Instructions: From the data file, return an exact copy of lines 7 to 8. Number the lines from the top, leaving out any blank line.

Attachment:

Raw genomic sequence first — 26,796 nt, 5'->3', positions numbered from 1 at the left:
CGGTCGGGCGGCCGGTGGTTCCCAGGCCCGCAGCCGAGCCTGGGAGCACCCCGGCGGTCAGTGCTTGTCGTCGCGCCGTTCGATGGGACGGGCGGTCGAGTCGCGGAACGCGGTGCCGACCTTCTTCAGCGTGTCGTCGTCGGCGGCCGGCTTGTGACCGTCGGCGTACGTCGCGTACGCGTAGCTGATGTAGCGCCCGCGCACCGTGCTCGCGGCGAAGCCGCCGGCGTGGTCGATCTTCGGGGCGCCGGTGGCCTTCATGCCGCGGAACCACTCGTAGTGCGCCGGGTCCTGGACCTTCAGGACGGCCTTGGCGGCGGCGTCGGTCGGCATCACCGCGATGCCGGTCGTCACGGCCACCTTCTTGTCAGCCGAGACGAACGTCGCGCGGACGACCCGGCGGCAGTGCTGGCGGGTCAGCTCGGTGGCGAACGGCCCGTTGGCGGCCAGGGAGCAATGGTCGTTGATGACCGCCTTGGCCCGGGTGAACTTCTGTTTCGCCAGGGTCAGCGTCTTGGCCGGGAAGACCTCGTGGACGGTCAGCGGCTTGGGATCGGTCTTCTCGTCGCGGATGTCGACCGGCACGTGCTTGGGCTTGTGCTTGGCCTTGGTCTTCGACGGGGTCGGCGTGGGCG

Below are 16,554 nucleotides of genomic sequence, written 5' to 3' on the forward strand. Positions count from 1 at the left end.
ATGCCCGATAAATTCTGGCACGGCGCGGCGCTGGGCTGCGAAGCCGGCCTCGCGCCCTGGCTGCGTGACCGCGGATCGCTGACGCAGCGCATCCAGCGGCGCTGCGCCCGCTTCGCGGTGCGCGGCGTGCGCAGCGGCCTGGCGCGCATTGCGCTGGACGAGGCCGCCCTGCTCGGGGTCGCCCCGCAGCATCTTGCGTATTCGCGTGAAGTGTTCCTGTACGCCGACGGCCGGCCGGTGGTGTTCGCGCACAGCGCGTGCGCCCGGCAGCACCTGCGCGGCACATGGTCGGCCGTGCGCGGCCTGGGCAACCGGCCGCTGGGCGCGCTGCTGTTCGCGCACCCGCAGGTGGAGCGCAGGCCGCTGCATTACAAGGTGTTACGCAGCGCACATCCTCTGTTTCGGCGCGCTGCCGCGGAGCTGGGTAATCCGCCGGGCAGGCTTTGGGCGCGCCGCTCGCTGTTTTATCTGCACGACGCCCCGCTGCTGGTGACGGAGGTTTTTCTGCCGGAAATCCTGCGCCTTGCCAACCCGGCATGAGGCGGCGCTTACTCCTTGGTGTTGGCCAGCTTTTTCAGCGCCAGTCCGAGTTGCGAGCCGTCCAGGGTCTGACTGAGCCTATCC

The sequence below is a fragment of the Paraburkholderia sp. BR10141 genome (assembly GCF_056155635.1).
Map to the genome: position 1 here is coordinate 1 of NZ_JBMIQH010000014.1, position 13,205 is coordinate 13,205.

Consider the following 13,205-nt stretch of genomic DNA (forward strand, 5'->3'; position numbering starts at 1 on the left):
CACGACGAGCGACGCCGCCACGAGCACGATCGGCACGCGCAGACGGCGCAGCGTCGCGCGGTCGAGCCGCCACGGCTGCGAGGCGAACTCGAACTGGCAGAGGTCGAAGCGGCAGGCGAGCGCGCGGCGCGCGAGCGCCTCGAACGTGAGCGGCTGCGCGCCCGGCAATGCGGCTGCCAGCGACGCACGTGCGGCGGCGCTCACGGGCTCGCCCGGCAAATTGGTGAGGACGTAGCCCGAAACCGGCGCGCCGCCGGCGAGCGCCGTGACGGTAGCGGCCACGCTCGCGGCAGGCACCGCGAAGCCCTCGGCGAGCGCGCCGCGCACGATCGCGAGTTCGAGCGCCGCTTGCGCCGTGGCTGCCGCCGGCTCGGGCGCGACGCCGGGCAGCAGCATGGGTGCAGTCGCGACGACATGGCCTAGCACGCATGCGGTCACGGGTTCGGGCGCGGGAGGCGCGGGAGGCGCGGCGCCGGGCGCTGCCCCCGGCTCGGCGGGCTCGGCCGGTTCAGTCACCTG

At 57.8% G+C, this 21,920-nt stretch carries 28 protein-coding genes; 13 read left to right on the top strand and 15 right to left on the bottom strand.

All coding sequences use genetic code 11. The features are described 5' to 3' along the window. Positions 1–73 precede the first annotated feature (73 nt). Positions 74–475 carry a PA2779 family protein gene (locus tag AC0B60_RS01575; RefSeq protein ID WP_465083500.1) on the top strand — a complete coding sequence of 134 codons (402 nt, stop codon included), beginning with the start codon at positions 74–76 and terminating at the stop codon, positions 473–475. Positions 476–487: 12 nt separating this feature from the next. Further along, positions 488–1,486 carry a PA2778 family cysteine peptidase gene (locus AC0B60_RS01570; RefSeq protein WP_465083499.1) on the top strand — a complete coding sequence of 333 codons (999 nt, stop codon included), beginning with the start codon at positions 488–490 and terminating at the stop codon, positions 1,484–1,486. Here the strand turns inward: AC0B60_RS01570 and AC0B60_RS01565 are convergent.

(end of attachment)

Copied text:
Consider the following 13,205-nt stretch of genomic DNA (forward strand, 5'->3'; position numbering starts at 1 on the left):
CACGACGAGCGACGCCGCCACGAGCACGATCGGCACGCGCAGACGGCGCAGCGTCGCGCGGTCGAGCCGCCACGGCTGCGAGGCGAACTCGAACTGGCAGAGGTCGAAGCGGCAGGCGAGCGCGCGGCGCGCGAGCGCCTCGAACGTGAGCGGCTGCGCGCCCGGCAATGCGGCTGCCAGCGACGCACGTGCGGCGGCGCTCACGGGCTCGCCCGGCAAATTGGTGAGGACGTAGCCCGAAACCGGCGCGCCGCCGGCGAGCGCCGTGACGGTAGCGGCCACGCTCGCGGCAGGCACCGCGAAGCCCTCGGCGAGCGCGCCGCGCACGATCGCGAGTTCGAGCGCCGCTTGCGCCGTGGCTGCCGCCGGCTCGGGCGCGACGCCGGGCAGCAGCATGGGTGCAGTCGCGACGACATGGCCTAGCACGCATGCGGTCACGGGTTCGGGCGCGGGAGGCGCGGGAGGCGCGGCGCCGGGCGCTGCCCCCGGCTCGGCGGGCTCGGCCGGTTCAGTCACCTG